Tracks 1 to 11 are the US LP "Croce" originally issued September 1969 on Capitol ST-315 in Stereo and credited to JIM and INGRID CROCE. It was reissued 1974 in the USA and Canada as "Another Day, Another Town" on Pickwick SPC-3332 in different LP artwork (railway tracks sleeve) with nine rearranged tracks (the two dropped were "The Next Man That I Marry" and "I Am Who I Am"). That 1974 LP variant can be sequenced by using the following CD tracks – Side 1: 5, 6, 7, 4 and 2 / Side 2: 1, 8, 10 and 11. It was reissued yet again by Pickwick with the same catalogue number and nine tracks sometime in 1976 (Pickwick SPC-3332), but again with different artwork (painting/cartoon side profile face sleeve).

Disc 4 "You Don't Mess Around With Jim", 33:12 minutes, 12 Tracks
1. You Don't Mess Around With Jim [Side 1]
2. Tomorrow's Gonna Be A Brighter Day
3. New York's Not My Home
4. Hard Time Losin' Man
5. Photographs And Memories
6. Walkin' Back To Georgia
7. Operator (That's Not The Way It Feels) [Side 2]
8. Time In A Bottle
9. Rapid Roy (The Stock Car Boy)
10. Box No. 10
11. A Long Time Ago
12. Hey Tomorrow
Tracks 1 to 12 are the US LP "You Don't Mess Around With Jim" issued May 1972 in the USA on ABC Records ABCX-756 - July 1972 in the UK on Vertigo Records 6360 700 (peaked at No. 1 on the US LP charts, didn't chart UK)

Disc 5 "Life And Times", 29:51 minutes, 11 Tracks
1. One Less Set Of Footsteps [Side 1]
2. Roller Derby Queen
3. Dreamin' Again
4. Careful Man
5. Alabama Rain
6. A Good Time Man Like Me Ain't Got No Business (Singin' The Blues)
7. Next Time, This Time [Side 2]
8. Bad, Bad Leroy Brown
9. These Dreams
10. Speedball Tucker
11. It Doesn’t Have To Be That Way
Tracks 1 to 11 are the LP "Life And Times" - released January 1973 in the USA on ABC Records ABCX-769 - June 1973 UK LP on Vertigo Records 6360 7011 (peaked at No. 7 on the US LP charts, didn't chart UK)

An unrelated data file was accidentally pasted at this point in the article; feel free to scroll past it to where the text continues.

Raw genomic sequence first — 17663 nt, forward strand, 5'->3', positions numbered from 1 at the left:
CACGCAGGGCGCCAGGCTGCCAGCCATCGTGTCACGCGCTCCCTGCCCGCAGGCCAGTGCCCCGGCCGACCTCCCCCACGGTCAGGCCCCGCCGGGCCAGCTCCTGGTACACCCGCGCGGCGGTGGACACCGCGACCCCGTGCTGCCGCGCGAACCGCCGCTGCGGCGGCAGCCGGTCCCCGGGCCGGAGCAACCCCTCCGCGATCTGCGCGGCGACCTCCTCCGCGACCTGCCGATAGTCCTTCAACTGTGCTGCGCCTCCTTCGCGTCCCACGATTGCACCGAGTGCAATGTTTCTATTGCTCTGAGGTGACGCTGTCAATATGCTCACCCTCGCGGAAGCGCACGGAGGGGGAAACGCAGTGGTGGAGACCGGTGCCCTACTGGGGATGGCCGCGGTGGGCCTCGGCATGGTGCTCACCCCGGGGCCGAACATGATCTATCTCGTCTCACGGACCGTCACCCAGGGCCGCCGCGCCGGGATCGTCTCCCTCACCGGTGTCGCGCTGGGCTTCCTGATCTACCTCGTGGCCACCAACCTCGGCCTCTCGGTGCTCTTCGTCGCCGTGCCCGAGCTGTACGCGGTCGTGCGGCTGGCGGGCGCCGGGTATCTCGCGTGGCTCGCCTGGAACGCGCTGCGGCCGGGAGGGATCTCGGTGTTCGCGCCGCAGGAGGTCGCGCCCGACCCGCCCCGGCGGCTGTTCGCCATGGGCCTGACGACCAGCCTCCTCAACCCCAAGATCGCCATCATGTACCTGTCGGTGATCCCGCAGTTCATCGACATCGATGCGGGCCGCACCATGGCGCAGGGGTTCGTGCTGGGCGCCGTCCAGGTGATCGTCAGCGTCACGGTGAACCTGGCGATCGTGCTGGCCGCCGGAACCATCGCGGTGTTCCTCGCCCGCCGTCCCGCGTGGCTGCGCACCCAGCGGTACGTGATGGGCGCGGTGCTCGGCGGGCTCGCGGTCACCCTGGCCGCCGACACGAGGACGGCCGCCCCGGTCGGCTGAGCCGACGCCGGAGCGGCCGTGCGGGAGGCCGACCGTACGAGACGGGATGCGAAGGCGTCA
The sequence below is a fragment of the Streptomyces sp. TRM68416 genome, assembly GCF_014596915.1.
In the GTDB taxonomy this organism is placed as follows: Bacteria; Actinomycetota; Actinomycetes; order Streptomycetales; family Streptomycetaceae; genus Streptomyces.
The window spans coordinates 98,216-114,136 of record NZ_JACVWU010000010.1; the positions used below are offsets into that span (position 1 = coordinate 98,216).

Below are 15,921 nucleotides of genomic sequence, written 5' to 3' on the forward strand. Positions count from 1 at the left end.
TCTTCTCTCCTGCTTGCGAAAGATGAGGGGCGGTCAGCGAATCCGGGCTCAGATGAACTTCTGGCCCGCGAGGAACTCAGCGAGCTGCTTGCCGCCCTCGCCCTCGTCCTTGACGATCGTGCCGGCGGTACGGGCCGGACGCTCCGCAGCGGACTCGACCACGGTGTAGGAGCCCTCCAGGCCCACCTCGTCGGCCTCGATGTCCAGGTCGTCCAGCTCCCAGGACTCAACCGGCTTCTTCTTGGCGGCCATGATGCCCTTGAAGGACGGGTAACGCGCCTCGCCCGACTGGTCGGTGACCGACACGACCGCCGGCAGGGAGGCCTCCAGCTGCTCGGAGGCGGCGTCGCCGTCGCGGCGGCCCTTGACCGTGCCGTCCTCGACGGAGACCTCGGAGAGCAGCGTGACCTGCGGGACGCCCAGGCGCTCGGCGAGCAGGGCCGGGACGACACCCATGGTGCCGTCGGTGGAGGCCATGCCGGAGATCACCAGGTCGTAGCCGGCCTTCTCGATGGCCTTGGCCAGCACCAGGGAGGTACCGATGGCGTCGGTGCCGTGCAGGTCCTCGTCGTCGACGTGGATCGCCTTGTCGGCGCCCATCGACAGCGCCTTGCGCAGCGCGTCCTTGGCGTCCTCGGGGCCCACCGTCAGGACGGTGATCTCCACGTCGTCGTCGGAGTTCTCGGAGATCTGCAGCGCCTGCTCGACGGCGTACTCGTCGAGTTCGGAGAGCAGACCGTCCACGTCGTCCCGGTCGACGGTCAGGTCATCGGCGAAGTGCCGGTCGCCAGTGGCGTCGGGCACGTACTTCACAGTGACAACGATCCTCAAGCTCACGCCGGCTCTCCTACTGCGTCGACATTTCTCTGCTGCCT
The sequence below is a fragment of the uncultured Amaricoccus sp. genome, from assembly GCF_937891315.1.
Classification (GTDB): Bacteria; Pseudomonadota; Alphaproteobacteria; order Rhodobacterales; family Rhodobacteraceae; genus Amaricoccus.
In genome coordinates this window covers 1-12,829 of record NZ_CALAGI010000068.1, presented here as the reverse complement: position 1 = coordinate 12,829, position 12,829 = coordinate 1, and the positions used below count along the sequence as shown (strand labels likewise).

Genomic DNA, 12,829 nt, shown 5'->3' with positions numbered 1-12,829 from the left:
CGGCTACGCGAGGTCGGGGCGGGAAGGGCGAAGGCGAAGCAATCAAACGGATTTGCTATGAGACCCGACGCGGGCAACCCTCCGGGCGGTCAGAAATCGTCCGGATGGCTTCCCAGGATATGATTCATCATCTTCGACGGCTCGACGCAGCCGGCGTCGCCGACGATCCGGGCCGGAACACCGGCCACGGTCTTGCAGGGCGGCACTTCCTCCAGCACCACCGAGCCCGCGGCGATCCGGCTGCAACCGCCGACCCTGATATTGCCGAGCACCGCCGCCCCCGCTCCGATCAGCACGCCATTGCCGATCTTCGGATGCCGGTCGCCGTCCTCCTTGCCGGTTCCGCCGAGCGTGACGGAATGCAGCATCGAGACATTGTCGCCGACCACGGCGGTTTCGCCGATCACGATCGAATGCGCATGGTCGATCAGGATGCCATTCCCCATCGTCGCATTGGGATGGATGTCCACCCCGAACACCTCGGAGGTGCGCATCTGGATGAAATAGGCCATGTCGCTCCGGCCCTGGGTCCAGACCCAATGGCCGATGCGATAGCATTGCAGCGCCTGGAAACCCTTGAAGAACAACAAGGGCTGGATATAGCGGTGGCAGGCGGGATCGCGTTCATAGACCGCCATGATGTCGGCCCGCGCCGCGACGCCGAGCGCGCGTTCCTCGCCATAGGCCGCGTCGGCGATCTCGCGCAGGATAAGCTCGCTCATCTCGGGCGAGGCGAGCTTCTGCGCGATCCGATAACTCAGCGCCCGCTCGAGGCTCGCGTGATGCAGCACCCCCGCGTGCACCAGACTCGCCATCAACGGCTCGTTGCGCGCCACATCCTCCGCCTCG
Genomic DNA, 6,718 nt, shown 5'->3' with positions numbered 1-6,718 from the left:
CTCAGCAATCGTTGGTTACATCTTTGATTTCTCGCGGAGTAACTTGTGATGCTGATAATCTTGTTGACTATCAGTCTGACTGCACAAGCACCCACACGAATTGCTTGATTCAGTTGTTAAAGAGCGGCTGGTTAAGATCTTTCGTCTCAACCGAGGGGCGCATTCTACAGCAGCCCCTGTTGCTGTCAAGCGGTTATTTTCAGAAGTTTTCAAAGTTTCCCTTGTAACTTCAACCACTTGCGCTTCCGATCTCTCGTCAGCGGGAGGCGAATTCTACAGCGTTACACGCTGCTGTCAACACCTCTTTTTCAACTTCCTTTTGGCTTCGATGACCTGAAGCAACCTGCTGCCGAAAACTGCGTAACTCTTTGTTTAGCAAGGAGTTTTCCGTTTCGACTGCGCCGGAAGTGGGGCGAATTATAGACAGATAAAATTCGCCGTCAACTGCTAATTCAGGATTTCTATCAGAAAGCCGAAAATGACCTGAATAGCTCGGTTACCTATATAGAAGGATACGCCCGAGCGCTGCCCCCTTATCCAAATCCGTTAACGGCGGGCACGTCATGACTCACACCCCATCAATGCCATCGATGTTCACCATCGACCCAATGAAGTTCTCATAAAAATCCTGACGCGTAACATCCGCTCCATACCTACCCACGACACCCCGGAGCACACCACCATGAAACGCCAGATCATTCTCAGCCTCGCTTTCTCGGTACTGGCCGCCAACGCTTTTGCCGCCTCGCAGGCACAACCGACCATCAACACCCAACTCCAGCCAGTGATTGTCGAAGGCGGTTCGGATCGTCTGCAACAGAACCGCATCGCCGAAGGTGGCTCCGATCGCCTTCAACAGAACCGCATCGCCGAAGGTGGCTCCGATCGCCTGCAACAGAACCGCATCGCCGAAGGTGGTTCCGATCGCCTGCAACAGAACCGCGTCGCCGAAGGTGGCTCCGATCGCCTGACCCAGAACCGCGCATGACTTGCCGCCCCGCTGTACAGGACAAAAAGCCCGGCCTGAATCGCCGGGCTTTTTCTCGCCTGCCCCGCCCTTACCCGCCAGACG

Disc 6 "I Got A Name" , 31:47 minutes, 11 Tracks
1. I Got A Name [Side 1]
2. Lover's Cross
3. Five Short Minutes
4. Age
5. Workin' At The Car Wash Blues
6. I'll Have To Say I Love You In A Song [Side 2]
7. Salon And Saloon
8. Thursday
9. Top Hat Bar And Grille
10. Recently
11. The Hard Way Every Time
Tracks 1 to 11 are the LP "I Got A Name" - released December 1973 in the USA on ABC Records ABCX-797 - April 1974 UK LP on Vertigo Records 6360 702 (peaked at No. 2 in the US LP charts, didn't chart UK)

Disc 7 "The Lost Recordings", 31:46 minutes, 12 Tracks
1. You Don't Mess Around With Jim
2. New York's Not My Home
3. Tomorrow's Gonna Be A Brighter Day
5. Walkin' Back To Georgia
6. Operator
7. Time In A Bottle
8. Seems Like Such A Long Time Ago
9. Mississippi Lady
10. These Dreams
11. A Good Time Man Like Me Ain't Got No Business (Singin' The Blues)
12. Lover's Cross
Tracks 1 to 12 are early home studio recordings for the 1972 LP "You Don't Mess Around With Jim". Edsel have reissued that 1972 album as a standalone CD in 2015 on Edsel EDSA 5025 (Barcode 740155502539) with the above 12 tracks - 1972 Home Demo Recordings for the "You Don't Mess Around With jim" Album added on as Bonuses.